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DECISION 2000 / AMERICA WAITS

Justices Delay Official Tally

Florida High Court Bars Certifying Votes; Monday Hearing Set

Circuit Court, Meanwhile, Denies Bush's Bid to Stop Hand Recounts, Which Then Spread to Miami-Dade; Absentee Votes Widen His Lead Over Gore to 760

November 18, 2000|MARK Z. BARABAK and RICHARD A. SERRANO | TIMES STAFF WRITERS

TALLAHASSEE, Fla. — In another day of dramatic reversals, the Florida Supreme Court on Friday indefinitely delayed final certification of the state's election results, preserving Al Gore's hopes of overtaking George W. Bush as hand counting grew to more than 1.5 million ballots.

Bush suffered a second legal setback when a federal appeals court in Atlanta rejected his bid to block the hand counting, even as initial tallying of overseas ballots upped his narrow Florida lead.

With returns from 65 of 67 counties, Bush more than doubled his lead to 760 votes, up from 300 at the start of the day. But the tallying produced new controversies, as Democrats and Republicans squabbled over everything from postmarks to the condition in which some overseas ballots arrived.

Secretary of State Katherine Harris had intended to certify Florida's results today after counting the last of the absentee votes, a deadline that could have forced a resolution to the election muddle. Instead, the hand counting of ballots will continue through the weekend and lawyers for the two presidential candidates will return to court Monday to contest Harris' decision to ignore updated vote totals.

In a two-sentence statement, issued even before justices received Gore's petition, the Supreme Court said its intention was "to maintain the status quo."

Gore immediately hailed the decision.

"I want to be clear: Neither Gov. Bush, nor the Florida secretary of state nor I will be the arbiter of this election," the vice president told reporters hastily assembled outside his private residence in Washington. "This election is a matter that must be decided by the will of the people as expressed under the rule of law."

But the Bush camp voiced hopes of prevailing Monday. "We remain confident that the Supreme Court will find that the secretary of state properly exercised her discretion and followed the law," said James A. Baker III, Bush's Florida point man.

Practically speaking, the ruling amounted to a significant defeat for the GOP presidential nominee--all the more stinging because Bush had triumphed in a lower court decision upholding Harris' actions just hours earlier.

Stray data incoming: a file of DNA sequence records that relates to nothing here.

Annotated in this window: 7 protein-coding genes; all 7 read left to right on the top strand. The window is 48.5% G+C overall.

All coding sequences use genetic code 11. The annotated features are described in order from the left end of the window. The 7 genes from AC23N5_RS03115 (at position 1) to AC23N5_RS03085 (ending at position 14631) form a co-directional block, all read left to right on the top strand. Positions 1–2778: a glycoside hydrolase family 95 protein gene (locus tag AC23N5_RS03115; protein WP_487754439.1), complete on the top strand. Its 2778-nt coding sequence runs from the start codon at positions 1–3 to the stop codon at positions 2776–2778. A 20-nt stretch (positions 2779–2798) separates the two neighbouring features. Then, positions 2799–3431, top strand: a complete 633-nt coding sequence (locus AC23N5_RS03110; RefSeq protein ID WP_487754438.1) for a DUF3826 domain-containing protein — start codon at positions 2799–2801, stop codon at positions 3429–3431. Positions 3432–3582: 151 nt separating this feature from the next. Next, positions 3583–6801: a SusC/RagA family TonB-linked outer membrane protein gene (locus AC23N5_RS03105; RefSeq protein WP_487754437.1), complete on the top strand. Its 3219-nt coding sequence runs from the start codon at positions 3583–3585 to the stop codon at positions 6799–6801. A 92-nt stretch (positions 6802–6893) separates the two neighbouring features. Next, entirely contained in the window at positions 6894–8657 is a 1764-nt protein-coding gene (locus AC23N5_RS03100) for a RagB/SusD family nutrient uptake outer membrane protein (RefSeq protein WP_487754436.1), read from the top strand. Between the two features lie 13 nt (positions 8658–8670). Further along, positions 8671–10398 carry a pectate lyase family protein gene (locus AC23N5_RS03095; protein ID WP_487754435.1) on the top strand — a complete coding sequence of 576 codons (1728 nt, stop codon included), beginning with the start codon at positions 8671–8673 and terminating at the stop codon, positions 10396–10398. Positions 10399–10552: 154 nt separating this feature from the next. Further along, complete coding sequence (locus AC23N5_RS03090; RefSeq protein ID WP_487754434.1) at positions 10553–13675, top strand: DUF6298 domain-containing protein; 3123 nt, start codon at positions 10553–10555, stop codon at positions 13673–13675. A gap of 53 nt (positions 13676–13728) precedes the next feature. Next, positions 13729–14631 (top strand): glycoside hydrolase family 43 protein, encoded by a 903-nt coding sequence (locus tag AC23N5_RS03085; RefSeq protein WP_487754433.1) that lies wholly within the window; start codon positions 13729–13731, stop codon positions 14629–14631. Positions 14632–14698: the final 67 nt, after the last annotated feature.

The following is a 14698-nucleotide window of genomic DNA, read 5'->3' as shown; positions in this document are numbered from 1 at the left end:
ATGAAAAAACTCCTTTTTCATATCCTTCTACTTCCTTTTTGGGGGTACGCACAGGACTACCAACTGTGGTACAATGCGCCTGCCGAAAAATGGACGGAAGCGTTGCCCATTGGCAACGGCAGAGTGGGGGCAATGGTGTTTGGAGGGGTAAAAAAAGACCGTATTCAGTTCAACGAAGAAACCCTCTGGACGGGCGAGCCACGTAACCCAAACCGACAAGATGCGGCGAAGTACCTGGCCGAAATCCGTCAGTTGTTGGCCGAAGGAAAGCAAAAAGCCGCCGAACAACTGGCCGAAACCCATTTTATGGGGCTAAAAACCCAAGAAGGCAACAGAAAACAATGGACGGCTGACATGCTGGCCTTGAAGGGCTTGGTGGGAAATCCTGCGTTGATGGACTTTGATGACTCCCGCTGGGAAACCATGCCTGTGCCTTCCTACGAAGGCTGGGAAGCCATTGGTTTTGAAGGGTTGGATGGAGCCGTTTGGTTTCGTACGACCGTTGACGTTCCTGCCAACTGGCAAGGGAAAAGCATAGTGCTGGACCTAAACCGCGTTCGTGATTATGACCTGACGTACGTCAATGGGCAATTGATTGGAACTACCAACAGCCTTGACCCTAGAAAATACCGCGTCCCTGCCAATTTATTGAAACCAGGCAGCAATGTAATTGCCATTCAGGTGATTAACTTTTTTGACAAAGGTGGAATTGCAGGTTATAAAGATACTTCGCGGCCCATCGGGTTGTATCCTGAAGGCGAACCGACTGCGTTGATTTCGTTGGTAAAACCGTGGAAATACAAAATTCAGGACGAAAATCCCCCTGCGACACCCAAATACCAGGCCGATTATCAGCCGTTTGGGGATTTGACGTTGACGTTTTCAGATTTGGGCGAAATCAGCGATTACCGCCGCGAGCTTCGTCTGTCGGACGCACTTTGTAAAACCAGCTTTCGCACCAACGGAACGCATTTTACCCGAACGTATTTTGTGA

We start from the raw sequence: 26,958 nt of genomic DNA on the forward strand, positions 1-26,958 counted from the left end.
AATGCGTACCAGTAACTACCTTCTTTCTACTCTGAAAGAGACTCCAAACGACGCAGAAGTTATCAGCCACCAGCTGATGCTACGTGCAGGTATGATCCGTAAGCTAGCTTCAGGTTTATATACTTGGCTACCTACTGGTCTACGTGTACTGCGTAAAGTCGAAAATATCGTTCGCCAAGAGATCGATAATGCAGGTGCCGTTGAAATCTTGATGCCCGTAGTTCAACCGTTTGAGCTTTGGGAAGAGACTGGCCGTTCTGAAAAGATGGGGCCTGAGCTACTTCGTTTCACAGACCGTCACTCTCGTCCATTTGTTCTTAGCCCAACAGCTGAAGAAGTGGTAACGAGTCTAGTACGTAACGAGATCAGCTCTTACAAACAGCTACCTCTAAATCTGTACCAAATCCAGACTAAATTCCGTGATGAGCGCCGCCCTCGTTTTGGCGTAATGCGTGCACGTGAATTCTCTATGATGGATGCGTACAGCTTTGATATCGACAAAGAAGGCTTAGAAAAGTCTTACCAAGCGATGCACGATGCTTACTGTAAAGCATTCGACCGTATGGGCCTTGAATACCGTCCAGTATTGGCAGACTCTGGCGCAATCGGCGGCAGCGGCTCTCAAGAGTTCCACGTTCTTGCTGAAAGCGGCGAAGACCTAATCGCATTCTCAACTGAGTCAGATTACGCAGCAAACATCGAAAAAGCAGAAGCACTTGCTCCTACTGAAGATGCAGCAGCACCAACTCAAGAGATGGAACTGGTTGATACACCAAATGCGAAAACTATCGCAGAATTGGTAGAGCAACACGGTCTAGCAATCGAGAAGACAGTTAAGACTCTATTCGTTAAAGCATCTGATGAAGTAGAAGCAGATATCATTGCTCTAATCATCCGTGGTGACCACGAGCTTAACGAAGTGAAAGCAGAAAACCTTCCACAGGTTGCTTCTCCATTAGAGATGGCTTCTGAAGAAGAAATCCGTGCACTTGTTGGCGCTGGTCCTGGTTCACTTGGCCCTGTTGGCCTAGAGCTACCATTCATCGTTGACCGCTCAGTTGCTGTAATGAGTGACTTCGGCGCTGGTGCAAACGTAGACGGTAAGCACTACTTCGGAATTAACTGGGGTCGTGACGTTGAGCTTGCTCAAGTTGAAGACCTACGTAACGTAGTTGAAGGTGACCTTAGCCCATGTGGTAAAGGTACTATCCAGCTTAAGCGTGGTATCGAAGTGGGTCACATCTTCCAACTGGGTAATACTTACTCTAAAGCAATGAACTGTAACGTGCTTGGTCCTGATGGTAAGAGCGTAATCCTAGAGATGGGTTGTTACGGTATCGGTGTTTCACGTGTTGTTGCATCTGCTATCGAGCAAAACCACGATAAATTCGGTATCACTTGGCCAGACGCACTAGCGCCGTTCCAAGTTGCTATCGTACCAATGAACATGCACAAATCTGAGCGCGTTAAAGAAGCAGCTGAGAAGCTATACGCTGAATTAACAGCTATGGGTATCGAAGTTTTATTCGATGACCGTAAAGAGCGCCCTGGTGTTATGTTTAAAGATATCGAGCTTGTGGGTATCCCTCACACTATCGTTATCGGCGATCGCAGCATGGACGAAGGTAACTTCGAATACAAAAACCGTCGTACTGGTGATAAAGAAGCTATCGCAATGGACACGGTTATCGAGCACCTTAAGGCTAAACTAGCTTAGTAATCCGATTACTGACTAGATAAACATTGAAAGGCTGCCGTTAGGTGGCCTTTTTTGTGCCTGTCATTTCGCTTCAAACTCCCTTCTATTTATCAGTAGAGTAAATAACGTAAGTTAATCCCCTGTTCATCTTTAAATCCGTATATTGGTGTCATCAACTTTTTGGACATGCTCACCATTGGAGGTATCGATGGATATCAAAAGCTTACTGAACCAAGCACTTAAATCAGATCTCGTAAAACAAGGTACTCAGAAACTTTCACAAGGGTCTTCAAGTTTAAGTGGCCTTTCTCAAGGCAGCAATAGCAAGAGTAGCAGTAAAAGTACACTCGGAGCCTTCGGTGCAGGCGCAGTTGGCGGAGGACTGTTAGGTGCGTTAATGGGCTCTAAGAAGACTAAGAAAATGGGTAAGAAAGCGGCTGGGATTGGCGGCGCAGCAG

The ruling gave Gore a critical three extra days to collect votes, which could make it more difficult for Harris to declare the election over and Bush the winner, particularly if the vice president manages to pull ahead in the count. "Could you imagine the explosion if she certified Bush the winner and it turns out Gore won Florida?" said one Gore campaign advisor.

Both candidates are just shy of the 270 electoral votes needed to win the White House. Florida, with 25 electoral votes, will tip the race one way or the other.

GOP Hopes for a Win Today Are Dashed

Republicans had hoped to stop the hand counting underway in heavily Democratic Palm Beach and Broward counties and have the election declared over today with Bush clinging to his narrow lead.

Instead, the manual canvass will spread to still another Democratic stronghold, Miami-Dade County, after local election officials reversed course Friday and voted to begin a manual recount of its roughly 650,000 ballots. Officials plan to meet today to decide how to proceed.

The hairpin turns on Friday were reminiscent of election night, when first one side then the other found cause to celebrate.

Ari Fleischer, a spokesman for the Bush campaign, described the last 10 days as an emotional roller coaster and said Friday "we had two rides for the price of one."

Chris Lehane, Gore's press secretary, agreed. "You're up and you're down. One of the truest things we've discovered is that every hour things change dramatically. The worm is constantly turning."

The day began with a major disappointment for Gore when Leon County Circuit Court Judge Terry P. Lewis ruled that Harris properly used her discretion in refusing to accept any votes tallied after the state's Tuesday deadline for counties to report election results. Attorneys for Gore had argued that Harris acted "arbitrarily."

"I disagree," the judge said in a brief ruling read by a court clerk on national television. "On the limited evidence presented, it appears the secretary has exercised her reasoned judgment . . . , applied them to the facts . . . and made her decision."

State High Court Makes Its Move

The Bush camp seized on the ruling as a decisive breakthrough in the 10-day-old stalemate.

Harris issued a two-sentence statement vowing to move ahead toward final certification, and Baker declared, "The rule of law has prevailed."

But the seven-member state Supreme Court issued its brief order just a few hours later. The court blocked Harris from certifying a winner "until further order of this court."

The seven justices--all but one of them Democratic appointees--said they acted "in order to maintain the status quo." The court further stated: "It is NOT the intent of this order to stop the counting. . . ."

The reversal exasperated Republicans.

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